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VWI invites/goes to...
Lukas Nievoll: Spatialising the Camp. Representations of Space and Practices of Violence in the Narratives of Former Prisoners of Gusen Concentration Camp

Wednesday, 29. June 2022, 15:00 - 17:00



VWI invites the University of Bern

Gusen I and II aerialIn his Ph.D. project, Lukas Nievoll deals with the relationship between space and violence in Nazi concentration camps, using the example of Gusen concentration camp. Gusen was put into operation by the Nazis in May 1940 and existed until its liberation by American troops in May 1945. At least 71,000 people from across Europe were deported to Gusen of which around 36,000 were killed. The project’s premise is that Gusen as a space of persecution and violence should be investigated as more than its mere topographical and material features and that experiences of persecution and survival almost always have a distinct spatial quality. This project asks beyond the duality of ‘inside’ and ‘outside’ – an exceedingly present demarcation that is thematised in most survivor accounts – about the socio-spatial zoning of the camp in survivors' memories. The project, therefore, explores key spaces in the quotidian experience of the camp. Spaces such as the Block, the Revier, or the Waschraum (including the latrines) were often connected to violent encounters that catalysed complex feelings in the memories of survivors (Natoli). However, many of those sites of degradation and violence were also linked to experiences of community, aid, and survival. The project also takes into consideration that how former prisoners spatialised their experiences connected to Gusen was strongly influenced by the communicative settings (at court, in diaries, in an interview, etc.) in which they told their stories.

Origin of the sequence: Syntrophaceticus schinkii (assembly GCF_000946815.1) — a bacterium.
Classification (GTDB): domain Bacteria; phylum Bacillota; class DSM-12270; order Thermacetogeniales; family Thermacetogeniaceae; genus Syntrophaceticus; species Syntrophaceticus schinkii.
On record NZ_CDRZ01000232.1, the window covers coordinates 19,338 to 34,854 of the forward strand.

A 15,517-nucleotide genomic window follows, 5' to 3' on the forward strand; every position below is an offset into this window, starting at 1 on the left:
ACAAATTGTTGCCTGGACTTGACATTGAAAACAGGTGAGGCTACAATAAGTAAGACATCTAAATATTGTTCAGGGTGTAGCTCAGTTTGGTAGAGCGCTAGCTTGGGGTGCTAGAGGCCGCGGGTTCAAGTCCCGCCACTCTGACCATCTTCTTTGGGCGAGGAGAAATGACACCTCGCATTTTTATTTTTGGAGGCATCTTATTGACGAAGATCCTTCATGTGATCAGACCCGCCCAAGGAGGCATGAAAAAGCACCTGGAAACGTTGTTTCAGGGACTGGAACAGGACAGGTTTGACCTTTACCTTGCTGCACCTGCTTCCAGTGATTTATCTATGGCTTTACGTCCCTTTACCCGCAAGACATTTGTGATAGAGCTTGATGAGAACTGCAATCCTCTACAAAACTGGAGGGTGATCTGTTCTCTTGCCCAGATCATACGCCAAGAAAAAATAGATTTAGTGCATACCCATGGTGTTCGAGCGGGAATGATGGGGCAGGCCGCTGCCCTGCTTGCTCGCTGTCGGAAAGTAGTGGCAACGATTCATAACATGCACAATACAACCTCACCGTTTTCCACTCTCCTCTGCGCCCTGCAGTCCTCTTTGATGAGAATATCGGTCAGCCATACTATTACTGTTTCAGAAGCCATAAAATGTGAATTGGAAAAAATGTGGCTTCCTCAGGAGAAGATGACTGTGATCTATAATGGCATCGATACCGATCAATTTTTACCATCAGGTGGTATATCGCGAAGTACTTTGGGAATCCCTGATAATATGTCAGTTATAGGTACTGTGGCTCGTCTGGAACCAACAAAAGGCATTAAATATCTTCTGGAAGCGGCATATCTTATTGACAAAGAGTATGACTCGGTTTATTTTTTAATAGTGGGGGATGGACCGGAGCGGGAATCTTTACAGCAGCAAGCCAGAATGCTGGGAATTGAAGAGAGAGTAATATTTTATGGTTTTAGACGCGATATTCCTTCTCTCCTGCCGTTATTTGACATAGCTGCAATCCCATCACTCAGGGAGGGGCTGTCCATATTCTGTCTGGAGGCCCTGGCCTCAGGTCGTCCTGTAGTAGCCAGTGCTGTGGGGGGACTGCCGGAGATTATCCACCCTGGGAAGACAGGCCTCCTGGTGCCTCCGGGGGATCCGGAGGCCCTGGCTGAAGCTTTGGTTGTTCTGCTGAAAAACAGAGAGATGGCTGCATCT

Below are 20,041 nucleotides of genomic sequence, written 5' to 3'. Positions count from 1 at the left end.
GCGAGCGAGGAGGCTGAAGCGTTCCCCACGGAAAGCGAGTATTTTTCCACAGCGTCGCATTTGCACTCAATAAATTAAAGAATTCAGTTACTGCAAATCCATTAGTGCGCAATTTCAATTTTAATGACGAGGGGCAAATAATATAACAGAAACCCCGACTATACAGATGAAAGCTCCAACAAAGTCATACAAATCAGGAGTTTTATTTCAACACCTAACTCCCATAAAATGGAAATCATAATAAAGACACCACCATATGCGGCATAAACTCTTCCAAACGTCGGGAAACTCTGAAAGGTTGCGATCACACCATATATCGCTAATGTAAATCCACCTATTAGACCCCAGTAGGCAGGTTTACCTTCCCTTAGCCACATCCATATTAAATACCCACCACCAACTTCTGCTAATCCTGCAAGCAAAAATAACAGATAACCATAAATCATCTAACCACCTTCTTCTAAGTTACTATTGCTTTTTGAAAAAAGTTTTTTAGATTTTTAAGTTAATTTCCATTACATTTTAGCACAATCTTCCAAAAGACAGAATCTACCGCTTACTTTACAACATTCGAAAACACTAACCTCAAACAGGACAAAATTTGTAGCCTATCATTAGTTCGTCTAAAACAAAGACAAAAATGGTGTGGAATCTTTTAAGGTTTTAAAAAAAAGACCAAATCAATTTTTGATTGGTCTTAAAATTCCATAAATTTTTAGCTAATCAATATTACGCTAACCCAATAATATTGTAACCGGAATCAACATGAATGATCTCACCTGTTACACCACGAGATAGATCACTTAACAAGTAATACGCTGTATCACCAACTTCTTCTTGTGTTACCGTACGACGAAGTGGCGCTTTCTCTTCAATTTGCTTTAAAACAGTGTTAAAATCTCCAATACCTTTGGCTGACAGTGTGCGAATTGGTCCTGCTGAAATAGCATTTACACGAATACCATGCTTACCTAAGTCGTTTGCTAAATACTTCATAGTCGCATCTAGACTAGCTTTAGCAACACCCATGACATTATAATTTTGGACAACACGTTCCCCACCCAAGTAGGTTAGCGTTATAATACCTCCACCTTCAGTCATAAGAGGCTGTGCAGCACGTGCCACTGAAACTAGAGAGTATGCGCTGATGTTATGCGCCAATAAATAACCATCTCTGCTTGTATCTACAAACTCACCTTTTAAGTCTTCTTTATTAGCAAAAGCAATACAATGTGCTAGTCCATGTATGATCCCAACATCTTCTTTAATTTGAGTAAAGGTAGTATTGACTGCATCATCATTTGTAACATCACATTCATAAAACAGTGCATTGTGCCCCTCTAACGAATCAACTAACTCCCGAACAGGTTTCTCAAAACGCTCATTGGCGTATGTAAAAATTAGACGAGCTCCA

Commented by Regina Fritz

Lukas Nievoll is currently a Junior Fellow at the VWI. He is a university assistant at the Institute for Modern and Contemporary History at Johannes Kepler University Linz, where he is also completing his Ph.D. dealing with Space and Violence at Gusen Concentration Camp. Since 2021, he has also been a Doctoral Fellow at the Fondation pour la Mémoire de la Shoah in Paris. From 2019 to 2021, Lukas Nievoll worked at the Center for Jewish Studies at Karl Franzens University Graz in the research project Digital Memory Landscape – Persecution and Resistance under National Socialism.

Regina Fritz is a Postdoc Assistant at the Department of History, University of Bern. Her research deals with the history of Hungary and Austria in the 20th century with a particular focus on the interwar period, National Socialism, and the Holocaust. She was co-editor of the volumes Gefangen in Mauthausen (2021) and Mauthausen und die nationalsozialistische Expansions- und Verfolgungspolitik (2021) and editor of Die Verfolgung und Ermordung der europäischen Juden durch das nationalsozialistische Deutschland 1933-1945, Band 15: Ungarn 1944-1945 (2021).


Click here to download the invitation as PDF file.

In cooperation with:
Uni Bern

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The Vienna Wiesenthal Institute for Holocaust Studies (VWI) is funded by:


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